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Epilepsy, or fits affects approximately 70 million people globally. India has approximately 12 million individuals suffering from the condition. Although there are several drugs to help patients keep their attacks under control, in recent years, the number of cases of drug-resistant epilepsy has increased. Such patients do not respond to conventional medicines and require surgery or stimulation-based therapies. Of course, not all patients can be candidates for surgery; therefore, many tend to develop severe disability and become dependent on their families/caregivers. Thus, the need of the hour is a novel, effective, and minimally invasive treatment, which would ideally be suitable for patients of all ages.
Regenerative medicine is one such modality that can help in treatment of the condition. This therapy uses cells and growth factors derived from the patient's own body to stimulate natural healing mechanisms. As we know, the body is capable of healing itself take for example, skin wound rarely requires major treatments for the wound to heal. This healing is mediated by cells and growth factors of the body, which coordinate various reparative and regenerative mechanisms. The issue with internal health conditions is that, sometimes the disease load is so high that some external support is required. The best way to achieve this is by providing the body with a high concentration of the required cells and growth factors.
In case of epilepsy, these molecules would improve the function of the existing nerve cells, protect the brain cells, reduce any inflammation, and aid in growth of healthy cells. Overall, the environment in the brain itself is modulated; therefore, the symptoms (fits) can be controlled.
In today's times though, a holistic approach is required for management of any health condition. A robust combination of therapies for epilepsy control is regenerative medicine (cell-based therapy), neuromodulation, yoga, dietary modifications, and stress management.
For example, a ketogenic diet, which is a high-fat, low-carbohydrate diet, has been shown to control seizures in some people with epilepsy. It has been considered that ketogenic diet stabilises the function of nerve cells exposed to the electrical challenges. However, the healthcare professional and dietician should be consulted before beginning any new diet. Likewise, neuromodulatory therapies like transcranial magnetic and direct stimulation techniques can either enhance or reduce the activity in the targeted brain region. Yoga, as we all know, is a system of exercises associated with breath control and balance of physical and mental/emotional/psychological aspects of the body. A combination of such therapies will help in long-term, definitive control of symptoms, and enable the individual lead an independent life.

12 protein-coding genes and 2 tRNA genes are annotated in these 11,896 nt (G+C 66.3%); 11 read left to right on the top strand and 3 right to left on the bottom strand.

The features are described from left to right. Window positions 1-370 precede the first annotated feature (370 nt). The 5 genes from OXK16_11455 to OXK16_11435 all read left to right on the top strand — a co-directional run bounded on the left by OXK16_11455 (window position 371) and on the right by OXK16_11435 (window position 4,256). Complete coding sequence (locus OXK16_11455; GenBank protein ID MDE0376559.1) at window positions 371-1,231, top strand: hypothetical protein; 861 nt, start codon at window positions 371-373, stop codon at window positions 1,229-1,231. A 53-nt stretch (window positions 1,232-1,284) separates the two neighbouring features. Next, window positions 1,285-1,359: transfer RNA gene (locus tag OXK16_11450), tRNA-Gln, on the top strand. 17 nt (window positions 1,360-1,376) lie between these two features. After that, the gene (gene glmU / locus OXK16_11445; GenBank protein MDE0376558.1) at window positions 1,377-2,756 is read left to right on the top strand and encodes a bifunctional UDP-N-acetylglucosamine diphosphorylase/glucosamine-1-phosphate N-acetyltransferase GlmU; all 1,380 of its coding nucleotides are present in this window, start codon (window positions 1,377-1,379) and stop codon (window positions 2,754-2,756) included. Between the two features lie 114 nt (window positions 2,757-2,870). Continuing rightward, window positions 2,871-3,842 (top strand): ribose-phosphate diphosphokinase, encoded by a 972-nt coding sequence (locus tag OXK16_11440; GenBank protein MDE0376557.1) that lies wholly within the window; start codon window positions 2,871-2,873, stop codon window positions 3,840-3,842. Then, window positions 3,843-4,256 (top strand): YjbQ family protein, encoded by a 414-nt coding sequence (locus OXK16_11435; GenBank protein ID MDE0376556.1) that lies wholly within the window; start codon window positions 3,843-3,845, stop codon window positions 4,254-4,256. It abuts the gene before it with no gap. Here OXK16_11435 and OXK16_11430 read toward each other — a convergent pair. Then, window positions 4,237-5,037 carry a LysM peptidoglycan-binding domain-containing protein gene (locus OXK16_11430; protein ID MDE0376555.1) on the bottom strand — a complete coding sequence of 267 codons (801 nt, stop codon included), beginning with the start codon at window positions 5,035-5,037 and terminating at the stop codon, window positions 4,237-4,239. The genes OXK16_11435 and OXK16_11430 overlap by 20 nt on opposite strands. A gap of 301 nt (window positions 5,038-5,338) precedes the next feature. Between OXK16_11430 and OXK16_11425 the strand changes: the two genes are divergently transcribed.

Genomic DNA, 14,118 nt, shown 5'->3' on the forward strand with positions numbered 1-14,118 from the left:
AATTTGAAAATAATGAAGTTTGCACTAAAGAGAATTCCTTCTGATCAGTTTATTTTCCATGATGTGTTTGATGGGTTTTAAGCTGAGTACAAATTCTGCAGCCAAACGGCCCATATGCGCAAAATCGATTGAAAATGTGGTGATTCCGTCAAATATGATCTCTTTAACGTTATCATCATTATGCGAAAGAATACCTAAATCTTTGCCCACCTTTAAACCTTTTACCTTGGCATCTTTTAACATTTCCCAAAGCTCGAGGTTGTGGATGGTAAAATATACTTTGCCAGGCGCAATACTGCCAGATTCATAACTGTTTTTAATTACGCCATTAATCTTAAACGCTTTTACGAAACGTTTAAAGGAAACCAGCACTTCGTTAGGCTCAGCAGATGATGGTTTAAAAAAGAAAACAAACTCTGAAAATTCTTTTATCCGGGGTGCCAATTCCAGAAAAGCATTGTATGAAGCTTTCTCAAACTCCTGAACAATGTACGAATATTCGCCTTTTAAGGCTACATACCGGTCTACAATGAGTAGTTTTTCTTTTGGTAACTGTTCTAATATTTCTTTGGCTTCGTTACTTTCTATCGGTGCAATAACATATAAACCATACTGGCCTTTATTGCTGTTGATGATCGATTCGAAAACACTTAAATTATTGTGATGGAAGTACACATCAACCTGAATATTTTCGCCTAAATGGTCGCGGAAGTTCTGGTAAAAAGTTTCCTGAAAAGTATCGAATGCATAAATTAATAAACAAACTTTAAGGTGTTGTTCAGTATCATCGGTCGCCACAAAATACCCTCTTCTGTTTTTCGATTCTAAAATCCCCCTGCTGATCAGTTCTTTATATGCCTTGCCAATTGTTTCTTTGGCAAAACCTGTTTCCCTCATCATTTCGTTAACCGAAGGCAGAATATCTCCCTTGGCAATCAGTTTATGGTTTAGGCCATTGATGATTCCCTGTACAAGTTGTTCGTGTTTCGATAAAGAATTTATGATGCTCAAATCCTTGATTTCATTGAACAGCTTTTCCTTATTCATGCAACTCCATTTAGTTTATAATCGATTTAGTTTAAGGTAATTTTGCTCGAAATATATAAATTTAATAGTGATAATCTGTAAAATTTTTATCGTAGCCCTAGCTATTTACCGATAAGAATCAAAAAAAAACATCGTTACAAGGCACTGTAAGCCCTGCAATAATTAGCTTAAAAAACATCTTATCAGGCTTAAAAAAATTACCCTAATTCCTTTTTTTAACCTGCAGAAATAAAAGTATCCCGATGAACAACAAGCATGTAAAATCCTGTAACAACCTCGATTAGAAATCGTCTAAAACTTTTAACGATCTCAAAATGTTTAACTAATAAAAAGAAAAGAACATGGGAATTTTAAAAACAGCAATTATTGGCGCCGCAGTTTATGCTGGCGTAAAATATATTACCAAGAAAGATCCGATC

Epilepsy carries a social stigma in our country. Such patients are considered to have behavioral/mental health problems. The first approach is to create awareness about what exactly epilepsy is, and then about how it can be managed more effectively with novel, holistic treatment strategies. Depending on the severity, it may be possible to gradually reduce the dose of anti-epileptic medicines (and possibly stop it altogether), as regenerative medicine and allied therapies focus on utilizing the inherent healing potential of the body."
The article is contributed by Dr. Pradeep Mahajan, Regenerative Medicine Researcher, StemRx Bioscience Solutions Pvt. Ltd., Mumbai.
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